- - - - - - - - - - - - - - - - - - - - - - - - - - - - - - - - - - - - - - - - - - - - - - - - - - - - - - - - - - - - - - - - - - - - - - - - - - - - - - - - - - - - - - - - - - - - - - - - - - - - Stephen Lyn Bales, editor

Saturday, November 30, 2013

Teachable moments happen every day at Ijams

"It melts in your hand!"

When you are an educator, out on a trail with a group of kids, you are constantly searching for the unexpected. "Teachable moments" as we call them. 

This morning, Ijams/AmeriCorps educator Lauren Bird was outside with a group of kids here on a Parents Day Out Camp. They soon found the ribbons of beautifully sculpted frost growing low to the ground from the stems of plants.

"It looks like Styrofoam,"  said one of the girls near the front of the line. "But it melts in your hand!"

"These are called frost flowers," said Lauren. 

When the water inside an old wingstem or crownbeard plant begins to freeze and expand, the stem splits and the rapidly freezing water is extruded, creating beautiful fine wispy thin layers of ice. They often are formed into exquisite patterns that curl into petals that remind some people of flowers. Others call the icy phenomenon "frost breads" or "hair frost."  Frost flowers tend to form on windless, cold nights.

Frost flowers are as ephemeral as they are beautiful.

Ijams has been a place for urban kids to learn about nature in a safe, structured environment for 90 years (1923-2013).

- Story and photo: Stephen Lyn Bales   

Ice flower that melt away as soon as the sun melts it

Friday, November 29, 2013

Breakfast is served this Saturday at Ijams

Thanksgiving is over, but if you are coming to Ijams this Saturday morning for a program, hike or simple walkabout, bring your appetite.

Peg the Cooker
Our very own green-thumb/favorite cook Peg Beute will be serving breakfast. This week it's hot-from-the-oven biscuits, gravy and sausage with jam, jelly, apple butter or honey, plus fresh fruit, coffee or tea.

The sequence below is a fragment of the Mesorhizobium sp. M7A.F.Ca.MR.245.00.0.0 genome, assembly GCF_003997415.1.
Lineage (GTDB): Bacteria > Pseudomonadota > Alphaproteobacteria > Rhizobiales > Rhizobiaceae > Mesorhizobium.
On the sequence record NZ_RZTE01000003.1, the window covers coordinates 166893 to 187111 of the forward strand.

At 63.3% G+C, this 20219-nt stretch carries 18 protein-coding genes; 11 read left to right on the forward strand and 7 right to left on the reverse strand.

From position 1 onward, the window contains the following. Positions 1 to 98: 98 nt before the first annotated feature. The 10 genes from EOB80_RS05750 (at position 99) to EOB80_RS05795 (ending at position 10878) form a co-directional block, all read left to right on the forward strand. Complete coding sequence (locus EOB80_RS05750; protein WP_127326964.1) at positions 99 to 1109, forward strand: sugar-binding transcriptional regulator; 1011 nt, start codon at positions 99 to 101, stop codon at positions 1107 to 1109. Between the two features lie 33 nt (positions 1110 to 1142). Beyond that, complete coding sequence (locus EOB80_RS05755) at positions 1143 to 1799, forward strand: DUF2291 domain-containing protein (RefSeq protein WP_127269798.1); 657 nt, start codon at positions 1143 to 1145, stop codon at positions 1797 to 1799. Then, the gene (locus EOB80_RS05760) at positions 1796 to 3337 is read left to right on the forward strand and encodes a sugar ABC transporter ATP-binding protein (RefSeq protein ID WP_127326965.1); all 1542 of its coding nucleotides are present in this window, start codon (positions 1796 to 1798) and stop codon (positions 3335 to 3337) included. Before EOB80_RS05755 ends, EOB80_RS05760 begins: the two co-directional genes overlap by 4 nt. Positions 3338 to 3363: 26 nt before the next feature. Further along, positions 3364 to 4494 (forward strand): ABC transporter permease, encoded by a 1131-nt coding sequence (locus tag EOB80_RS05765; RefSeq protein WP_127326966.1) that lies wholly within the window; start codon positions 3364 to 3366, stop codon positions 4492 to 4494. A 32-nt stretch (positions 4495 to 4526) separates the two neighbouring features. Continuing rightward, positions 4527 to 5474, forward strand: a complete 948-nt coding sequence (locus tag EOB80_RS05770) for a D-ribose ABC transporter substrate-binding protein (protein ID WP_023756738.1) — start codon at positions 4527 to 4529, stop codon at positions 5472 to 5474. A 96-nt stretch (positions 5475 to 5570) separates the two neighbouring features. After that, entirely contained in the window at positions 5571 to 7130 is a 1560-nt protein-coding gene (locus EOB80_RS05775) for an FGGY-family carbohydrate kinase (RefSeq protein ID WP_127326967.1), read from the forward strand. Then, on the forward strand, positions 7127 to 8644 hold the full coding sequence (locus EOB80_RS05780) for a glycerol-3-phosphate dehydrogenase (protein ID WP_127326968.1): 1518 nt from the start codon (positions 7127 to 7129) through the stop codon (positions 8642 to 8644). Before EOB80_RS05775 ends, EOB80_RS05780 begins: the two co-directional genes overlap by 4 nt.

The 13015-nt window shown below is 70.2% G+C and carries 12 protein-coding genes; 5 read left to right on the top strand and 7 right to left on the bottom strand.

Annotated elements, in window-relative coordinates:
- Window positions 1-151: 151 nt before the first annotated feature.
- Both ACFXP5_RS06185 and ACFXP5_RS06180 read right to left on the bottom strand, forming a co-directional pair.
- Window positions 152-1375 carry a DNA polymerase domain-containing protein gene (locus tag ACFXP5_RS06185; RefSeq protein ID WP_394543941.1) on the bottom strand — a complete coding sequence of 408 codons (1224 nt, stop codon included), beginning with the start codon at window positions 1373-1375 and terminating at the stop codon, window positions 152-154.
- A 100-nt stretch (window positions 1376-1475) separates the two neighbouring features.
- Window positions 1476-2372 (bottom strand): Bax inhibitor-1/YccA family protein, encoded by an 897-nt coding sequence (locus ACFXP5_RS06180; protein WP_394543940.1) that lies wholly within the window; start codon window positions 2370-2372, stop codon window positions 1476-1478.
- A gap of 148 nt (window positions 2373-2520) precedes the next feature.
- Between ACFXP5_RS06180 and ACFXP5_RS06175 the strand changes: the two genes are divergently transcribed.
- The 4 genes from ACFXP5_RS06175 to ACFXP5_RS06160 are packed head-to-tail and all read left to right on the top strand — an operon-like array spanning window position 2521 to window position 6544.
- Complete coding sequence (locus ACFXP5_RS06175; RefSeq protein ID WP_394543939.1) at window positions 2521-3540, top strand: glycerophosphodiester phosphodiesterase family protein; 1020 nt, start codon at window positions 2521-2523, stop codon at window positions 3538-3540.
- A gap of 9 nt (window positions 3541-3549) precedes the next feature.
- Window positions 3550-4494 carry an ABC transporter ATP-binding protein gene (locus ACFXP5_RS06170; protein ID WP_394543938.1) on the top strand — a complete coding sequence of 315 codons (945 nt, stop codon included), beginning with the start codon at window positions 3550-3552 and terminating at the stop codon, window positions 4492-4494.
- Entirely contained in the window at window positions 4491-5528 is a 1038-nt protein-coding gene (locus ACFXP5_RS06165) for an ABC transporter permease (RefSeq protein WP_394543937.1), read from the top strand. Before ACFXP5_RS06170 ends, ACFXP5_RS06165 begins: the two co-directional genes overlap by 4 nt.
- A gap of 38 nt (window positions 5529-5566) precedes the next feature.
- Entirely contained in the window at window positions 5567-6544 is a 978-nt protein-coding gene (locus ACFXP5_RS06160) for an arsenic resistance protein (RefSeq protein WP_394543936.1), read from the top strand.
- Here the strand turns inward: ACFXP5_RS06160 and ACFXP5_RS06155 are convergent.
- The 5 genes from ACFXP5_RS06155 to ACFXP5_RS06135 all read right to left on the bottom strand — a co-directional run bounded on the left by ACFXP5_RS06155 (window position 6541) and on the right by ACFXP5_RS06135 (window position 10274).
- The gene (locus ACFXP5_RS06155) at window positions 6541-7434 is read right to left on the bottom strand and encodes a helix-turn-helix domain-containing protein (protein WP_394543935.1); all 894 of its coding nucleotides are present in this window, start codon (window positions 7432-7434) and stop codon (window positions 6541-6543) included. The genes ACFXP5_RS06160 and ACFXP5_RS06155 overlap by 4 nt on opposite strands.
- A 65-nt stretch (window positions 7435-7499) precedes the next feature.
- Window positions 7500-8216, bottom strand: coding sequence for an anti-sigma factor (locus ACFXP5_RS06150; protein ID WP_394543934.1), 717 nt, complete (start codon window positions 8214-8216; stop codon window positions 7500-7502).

All proceeds from Peg's Kitchen go to the Ijams education department and our programs that let urban kids experience nature. 

Come hungry as I usually do. 

 - Stephen Lyn

Thursday, November 28, 2013

Happy Thanksgiving from all of us at Ijams!

The wild turkey specimen on display in the Ijams Exhibit Hall joins the entire staff in wishing you a Happy Thanksgiving. Please enjoy the warm company of your family.

Through a spokesman, the turkey related that it would also like to thank you for not eating him. He reminds us that he is only a museum specimen, pretty dry and tasteless, really more dedicated to educational purposes than sating anyone's appetite.

- Many thanks, find something to be thankful for, Stephen Lyn Bales.  

Monday, November 25, 2013

Donate to help us care for our many education animals

Last week, it was sunny and pleasant. And there's nothing a turkey vulture likes more than sunning itself, unless it's a roadkill raccoon.

Plus, vultures are highly intelligent and curious, easily bored. Dr. Louise Conrad took our vulture out for a change of scenery and a little time in the sun.